It is in this elaboration process that findings from mainstream entrepreneurship research, and the related works of labor economists, sociologists, and organizational ecologists become the basis for specific content descriptions of the potential forms the career processes might take. In the example of potential trajectory forms, virtually all the career cone variables, the extended variables, the career anchors, and the findings of other researchers come into play to identify empirically and theoretically derived trajectories. In this case, the Schein model serves as the unifying element. With the extensions elaborated here, it possesses the requisite variables to accommodate the piecemeal contributions of the different disciplines and still provide an overarching, integrated, and consistent model that permits the creation of new knowledge from the works of others. From the standpoint of a secondary analysis approach, that is all that one can ask.
Thanks are extended to Gibb Dyer, Jennifer Starr, Ed Schein, Norris Krueger, Bill Olbrecht, and Cheryl Nietfeldt for their help in the development of the ideas used in this paper, although the resulting ideas are solely the responsibility of the author. A version of this work was presented as part of the Symposium: New Directions in Research on Entrepreneurial Careers, at the 1992 Annual Meeting of the Academy of Management, Las Vegas, August 11, 1992. Support for this work came from the Jefferson Smurfit Center for Entrepreneurial Studies, the Department of Management and Decision Sciences, the Beaumont Faculty Development Fund, and the Summer Research Grant Fund of the School of Business and Administration, Saint Louis University.
(1.) One problem of such approaches is that they categorize all self-employeds in one group, with equal status. In many cases this underestimates the average status and the variance in status of the self-employed because it fails to consider the higher status of self-employed professionals such as doctors or lawyers in private practice. In some occupations, such as dentistry, the self-employed dominate, while in most professions in the U.S. the self-employed occur near the national average of 12%.
(2.) Among the datasets mentioned in Katz (1992) as applicable to the study of the self-employed, the PSID is one of the two most useful. The other survey, the National Longitudinal Survey (NLS) from Ohio State University (Parnes, 1976) generally has many of the same core variables as the PSID, but has substantially different non-core information. Additionally, the NLS is organized by cohorts of older men, mature women, and young men and women. In general, the findings for variables based on the PSID approximate what could be done using the NLS.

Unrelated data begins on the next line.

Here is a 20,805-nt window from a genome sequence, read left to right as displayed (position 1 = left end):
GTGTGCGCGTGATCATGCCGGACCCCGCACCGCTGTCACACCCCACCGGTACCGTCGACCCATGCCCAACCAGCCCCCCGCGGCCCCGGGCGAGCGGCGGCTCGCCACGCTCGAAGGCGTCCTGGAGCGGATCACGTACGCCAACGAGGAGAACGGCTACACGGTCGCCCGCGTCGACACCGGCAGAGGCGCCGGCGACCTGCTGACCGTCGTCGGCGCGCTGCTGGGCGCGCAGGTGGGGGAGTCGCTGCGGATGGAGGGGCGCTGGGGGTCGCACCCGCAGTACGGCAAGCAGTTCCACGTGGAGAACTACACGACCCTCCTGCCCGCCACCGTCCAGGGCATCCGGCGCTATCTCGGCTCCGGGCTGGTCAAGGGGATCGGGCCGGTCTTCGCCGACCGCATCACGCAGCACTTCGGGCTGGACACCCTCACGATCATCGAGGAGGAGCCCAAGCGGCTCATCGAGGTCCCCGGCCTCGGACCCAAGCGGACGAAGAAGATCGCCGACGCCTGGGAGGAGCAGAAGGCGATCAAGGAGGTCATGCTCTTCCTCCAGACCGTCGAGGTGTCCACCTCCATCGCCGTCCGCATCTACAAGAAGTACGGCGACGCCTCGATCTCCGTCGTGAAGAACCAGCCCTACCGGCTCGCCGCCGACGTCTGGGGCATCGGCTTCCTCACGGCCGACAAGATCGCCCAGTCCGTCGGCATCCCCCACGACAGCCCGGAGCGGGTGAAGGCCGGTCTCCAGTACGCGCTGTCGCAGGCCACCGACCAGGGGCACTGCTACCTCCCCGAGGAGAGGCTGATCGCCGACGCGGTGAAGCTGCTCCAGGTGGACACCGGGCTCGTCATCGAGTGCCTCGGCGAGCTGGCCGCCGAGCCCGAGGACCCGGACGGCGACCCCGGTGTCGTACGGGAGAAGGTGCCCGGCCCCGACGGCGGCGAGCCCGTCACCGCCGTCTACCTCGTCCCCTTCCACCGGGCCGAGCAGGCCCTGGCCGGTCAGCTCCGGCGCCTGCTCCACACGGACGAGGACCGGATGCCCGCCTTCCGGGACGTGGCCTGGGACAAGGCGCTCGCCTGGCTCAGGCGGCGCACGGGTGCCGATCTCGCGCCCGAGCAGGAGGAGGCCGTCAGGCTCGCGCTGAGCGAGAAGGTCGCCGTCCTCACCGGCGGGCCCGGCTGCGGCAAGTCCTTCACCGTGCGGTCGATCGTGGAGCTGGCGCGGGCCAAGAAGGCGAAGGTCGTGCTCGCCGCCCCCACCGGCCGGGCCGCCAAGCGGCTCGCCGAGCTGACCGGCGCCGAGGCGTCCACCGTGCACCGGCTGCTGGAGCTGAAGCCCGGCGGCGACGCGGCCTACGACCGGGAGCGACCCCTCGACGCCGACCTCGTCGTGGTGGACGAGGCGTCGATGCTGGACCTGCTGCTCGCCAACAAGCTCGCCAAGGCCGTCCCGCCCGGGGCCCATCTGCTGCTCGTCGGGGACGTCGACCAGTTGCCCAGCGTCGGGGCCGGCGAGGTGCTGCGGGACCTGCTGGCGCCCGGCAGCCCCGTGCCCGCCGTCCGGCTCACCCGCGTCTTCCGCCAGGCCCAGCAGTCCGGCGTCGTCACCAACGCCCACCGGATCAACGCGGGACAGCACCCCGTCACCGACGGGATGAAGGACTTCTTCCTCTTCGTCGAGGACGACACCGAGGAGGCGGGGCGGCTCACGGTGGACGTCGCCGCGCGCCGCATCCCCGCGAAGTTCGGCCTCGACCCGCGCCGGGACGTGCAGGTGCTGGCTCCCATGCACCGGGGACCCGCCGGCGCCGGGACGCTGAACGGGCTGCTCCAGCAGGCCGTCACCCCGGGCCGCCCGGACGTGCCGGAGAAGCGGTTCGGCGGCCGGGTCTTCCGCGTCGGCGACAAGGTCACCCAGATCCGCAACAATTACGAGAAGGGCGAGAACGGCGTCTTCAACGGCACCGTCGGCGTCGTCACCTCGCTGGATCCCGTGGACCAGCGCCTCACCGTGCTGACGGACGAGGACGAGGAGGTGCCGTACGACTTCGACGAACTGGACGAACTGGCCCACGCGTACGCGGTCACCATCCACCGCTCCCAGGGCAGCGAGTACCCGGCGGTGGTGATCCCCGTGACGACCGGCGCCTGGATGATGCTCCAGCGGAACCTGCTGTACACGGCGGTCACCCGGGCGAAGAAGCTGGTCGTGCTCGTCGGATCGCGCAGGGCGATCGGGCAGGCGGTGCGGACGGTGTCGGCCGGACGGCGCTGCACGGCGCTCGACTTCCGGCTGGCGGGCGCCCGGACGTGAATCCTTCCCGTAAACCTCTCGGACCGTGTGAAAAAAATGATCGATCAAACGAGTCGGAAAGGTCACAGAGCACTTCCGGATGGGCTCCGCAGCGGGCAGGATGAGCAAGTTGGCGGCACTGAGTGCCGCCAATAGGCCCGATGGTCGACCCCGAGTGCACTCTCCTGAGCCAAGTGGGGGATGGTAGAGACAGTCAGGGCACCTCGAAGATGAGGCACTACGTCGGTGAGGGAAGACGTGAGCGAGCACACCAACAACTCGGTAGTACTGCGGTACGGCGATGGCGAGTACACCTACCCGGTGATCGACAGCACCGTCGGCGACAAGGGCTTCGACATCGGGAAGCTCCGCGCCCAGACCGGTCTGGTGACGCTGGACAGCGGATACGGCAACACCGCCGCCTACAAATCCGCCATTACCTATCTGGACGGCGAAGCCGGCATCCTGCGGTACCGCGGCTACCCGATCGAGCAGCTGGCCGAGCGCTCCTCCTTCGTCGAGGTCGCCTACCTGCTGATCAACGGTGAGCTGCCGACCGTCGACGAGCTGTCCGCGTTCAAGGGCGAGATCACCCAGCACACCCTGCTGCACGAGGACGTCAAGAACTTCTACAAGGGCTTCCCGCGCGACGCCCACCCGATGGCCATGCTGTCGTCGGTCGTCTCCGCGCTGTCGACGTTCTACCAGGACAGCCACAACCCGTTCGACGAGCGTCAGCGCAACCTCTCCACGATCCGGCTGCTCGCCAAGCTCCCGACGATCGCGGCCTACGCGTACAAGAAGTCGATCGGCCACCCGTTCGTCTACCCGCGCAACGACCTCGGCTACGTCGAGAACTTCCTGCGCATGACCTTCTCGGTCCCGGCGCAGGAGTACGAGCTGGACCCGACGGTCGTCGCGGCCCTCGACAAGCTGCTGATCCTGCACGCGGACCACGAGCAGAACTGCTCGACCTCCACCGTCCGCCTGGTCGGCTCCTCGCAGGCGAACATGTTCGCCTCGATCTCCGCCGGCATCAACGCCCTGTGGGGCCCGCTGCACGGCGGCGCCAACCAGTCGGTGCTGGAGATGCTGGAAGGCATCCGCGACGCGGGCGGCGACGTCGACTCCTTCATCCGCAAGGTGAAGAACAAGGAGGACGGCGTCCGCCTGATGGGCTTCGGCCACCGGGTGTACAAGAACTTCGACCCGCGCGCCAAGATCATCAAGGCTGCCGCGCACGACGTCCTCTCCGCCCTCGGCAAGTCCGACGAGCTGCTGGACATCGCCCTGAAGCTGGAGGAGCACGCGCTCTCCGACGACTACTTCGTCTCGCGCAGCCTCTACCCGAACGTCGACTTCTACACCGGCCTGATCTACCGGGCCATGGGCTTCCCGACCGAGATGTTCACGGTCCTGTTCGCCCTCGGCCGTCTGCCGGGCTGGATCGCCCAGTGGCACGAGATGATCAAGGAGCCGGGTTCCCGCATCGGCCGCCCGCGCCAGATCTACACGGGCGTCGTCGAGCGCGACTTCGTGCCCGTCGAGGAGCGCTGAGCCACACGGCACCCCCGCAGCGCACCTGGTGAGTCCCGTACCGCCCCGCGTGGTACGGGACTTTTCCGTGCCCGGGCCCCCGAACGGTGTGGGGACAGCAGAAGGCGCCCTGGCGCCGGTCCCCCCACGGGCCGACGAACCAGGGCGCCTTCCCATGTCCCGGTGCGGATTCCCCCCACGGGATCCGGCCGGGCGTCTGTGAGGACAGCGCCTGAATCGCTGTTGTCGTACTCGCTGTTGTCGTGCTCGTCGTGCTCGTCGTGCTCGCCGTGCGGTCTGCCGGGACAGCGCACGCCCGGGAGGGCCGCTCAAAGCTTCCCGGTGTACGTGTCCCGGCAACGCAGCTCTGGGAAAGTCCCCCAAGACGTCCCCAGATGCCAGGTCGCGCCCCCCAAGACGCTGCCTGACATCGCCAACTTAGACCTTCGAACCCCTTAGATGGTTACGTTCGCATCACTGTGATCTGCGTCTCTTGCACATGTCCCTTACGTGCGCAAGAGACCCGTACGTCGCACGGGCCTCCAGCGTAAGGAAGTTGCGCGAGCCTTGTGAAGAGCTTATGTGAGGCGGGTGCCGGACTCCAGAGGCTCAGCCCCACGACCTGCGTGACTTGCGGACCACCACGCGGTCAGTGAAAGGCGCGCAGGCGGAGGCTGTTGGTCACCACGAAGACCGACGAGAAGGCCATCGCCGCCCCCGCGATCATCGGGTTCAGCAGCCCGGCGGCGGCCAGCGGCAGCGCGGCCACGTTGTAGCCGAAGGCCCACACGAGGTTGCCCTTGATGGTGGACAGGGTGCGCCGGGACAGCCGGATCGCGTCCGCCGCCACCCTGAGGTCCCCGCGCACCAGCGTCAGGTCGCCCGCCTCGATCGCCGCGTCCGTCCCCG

(3.) The result remains an ordinal scale with all its attendant problems. For example, differences between job families are more substantial than differences within a job family. Thus a 10-point difference within a job family would have less import than a 2-point difference that puts the person into another job family. However, the ordinal scale can be weighted to produce an approximation of an interval scale, for example, by separating job families by arbitrary differences of 100 points, while leaving point differences within families unchanged.
(4.) Ronstadt's discovery of the corridor principle demonstrates the typical gulf between entrepreneurship researchers studying entrepreneurial careers and those who make career research their focus. In one of the definitive review texts on theories of career development, Osipow (1973) detailed the opening of opportunity contingent on prior decisions, what Ronstadt calls the corridor principle, as a structural derivative of his own systems approach to career development.
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Jerome A. Katz is Professor of Management and Associate Director of the Jefferson Smurfit Center for Entrepreneurial Studies at Saint Louis University.
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|Author:||Katz, Jerome A.|
|Publication:||Entrepreneurship: Theory and Practice|
|Date:||Dec 22, 1994|